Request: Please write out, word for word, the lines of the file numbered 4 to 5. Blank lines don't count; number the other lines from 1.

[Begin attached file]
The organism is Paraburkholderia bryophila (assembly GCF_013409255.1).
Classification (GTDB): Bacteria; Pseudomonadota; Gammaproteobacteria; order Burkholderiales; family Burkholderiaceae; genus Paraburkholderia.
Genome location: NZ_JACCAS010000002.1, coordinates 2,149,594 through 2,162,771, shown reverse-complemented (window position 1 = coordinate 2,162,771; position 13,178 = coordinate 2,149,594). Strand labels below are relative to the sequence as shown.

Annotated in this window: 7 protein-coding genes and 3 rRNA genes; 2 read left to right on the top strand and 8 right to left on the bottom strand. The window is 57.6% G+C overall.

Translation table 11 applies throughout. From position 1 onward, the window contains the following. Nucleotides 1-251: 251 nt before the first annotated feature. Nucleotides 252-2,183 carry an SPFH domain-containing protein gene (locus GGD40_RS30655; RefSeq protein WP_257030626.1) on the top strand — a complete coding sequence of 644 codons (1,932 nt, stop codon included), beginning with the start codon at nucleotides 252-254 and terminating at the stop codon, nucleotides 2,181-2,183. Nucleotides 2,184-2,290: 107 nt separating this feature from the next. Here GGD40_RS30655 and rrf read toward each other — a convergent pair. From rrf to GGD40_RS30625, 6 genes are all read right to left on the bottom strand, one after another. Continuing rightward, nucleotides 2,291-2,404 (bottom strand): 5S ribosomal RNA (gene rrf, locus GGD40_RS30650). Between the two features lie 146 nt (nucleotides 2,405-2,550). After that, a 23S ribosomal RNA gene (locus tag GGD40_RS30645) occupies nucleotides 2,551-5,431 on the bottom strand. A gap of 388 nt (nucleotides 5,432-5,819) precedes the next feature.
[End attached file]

Annotated in this window: 7 protein-coding genes and 3 rRNA genes; 2 read left to right on the top strand and 8 right to left on the bottom strand. The window is 57.6% G+C overall.

Translation table 11 applies throughout. From position 1 onward, the window contains the following. Nucleotides 1-251: 251 nt before the first annotated feature. Nucleotides 252-2,183 carry an SPFH domain-containing protein gene (locus GGD40_RS30655; RefSeq protein WP_257030626.1) on the top strand — a complete coding sequence of 644 codons (1,932 nt, stop codon included), beginning with the start codon at nucleotides 252-254 and terminating at the stop codon, nucleotides 2,181-2,183. Nucleotides 2,184-2,290: 107 nt separating this feature from the next. Here GGD40_RS30655 and rrf read toward each other — a convergent pair. From rrf to GGD40_RS30625, 6 genes are all read right to left on the bottom strand, one after another. Continuing rightward, nucleotides 2,291-2,404 (bottom strand): 5S ribosomal RNA (gene rrf, locus GGD40_RS30650). Between the two features lie 146 nt (nucleotides 2,405-2,550). After that, a 23S ribosomal RNA gene (locus tag GGD40_RS30645) occupies nucleotides 2,551-5,431 on the bottom strand. A gap of 388 nt (nucleotides 5,432-5,819) precedes the next feature.